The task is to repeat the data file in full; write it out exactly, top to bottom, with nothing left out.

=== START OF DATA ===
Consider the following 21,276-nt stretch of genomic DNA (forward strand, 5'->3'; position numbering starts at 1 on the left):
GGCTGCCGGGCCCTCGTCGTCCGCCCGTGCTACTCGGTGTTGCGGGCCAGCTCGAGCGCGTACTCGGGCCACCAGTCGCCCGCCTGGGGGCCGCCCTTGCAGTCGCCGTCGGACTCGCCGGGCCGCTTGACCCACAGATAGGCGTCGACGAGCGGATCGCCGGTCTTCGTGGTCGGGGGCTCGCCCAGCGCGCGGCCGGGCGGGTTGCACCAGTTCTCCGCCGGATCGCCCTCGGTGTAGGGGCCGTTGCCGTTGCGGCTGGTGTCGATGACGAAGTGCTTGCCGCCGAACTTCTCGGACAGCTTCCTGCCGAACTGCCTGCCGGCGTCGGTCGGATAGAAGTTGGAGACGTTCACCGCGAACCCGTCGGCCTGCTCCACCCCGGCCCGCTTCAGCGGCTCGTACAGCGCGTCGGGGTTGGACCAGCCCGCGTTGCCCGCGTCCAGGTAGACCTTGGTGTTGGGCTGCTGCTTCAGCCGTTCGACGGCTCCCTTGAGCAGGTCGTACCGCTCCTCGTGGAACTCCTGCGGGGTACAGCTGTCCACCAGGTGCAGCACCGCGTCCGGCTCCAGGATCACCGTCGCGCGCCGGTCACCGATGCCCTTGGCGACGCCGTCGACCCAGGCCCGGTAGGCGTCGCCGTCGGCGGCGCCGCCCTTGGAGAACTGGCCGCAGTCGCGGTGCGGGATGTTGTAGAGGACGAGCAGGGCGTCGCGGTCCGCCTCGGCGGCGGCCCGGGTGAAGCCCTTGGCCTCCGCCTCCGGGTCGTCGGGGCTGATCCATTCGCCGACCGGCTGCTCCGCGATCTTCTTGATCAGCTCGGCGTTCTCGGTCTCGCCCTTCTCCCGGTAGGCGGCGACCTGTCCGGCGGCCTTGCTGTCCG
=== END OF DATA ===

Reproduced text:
Consider the following 21,276-nt stretch of genomic DNA (forward strand, 5'->3'; position numbering starts at 1 on the left):
GGCTGCCGGGCCCTCGTCGTCCGCCCGTGCTACTCGGTGTTGCGGGCCAGCTCGAGCGCGTACTCGGGCCACCAGTCGCCCGCCTGGGGGCCGCCCTTGCAGTCGCCGTCGGACTCGCCGGGCCGCTTGACCCACAGATAGGCGTCGACGAGCGGATCGCCGGTCTTCGTGGTCGGGGGCTCGCCCAGCGCGCGGCCGGGCGGGTTGCACCAGTTCTCCGCCGGATCGCCCTCGGTGTAGGGGCCGTTGCCGTTGCGGCTGGTGTCGATGACGAAGTGCTTGCCGCCGAACTTCTCGGACAGCTTCCTGCCGAACTGCCTGCCGGCGTCGGTCGGATAGAAGTTGGAGACGTTCACCGCGAACCCGTCGGCCTGCTCCACCCCGGCCCGCTTCAGCGGCTCGTACAGCGCGTCGGGGTTGGACCAGCCCGCGTTGCCCGCGTCCAGGTAGACCTTGGTGTTGGGCTGCTGCTTCAGCCGTTCGACGGCTCCCTTGAGCAGGTCGTACCGCTCCTCGTGGAACTCCTGCGGGGTACAGCTGTCCACCAGGTGCAGCACCGCGTCCGGCTCCAGGATCACCGTCGCGCGCCGGTCACCGATGCCCTTGGCGACGCCGTCGACCCAGGCCCGGTAGGCGTCGCCGTCGGCGGCGCCGCCCTTGGAGAACTGGCCGCAGTCGCGGTGCGGGATGTTGTAGAGGACGAGCAGGGCGTCGCGGTCCGCCTCGGCGGCGGCCCGGGTGAAGCCCTTGGCCTCCGCCTCCGGGTCGTCGGGGCTGATCCATTCGCCGACCGGCTGCTCCGCGATCTTCTTGATCAGCTCGGCGTTCTCGGTCTCGCCCTTCTCCCGGTAGGCGGCGACCTGTCCGGCGGCCTTGCTGTCCG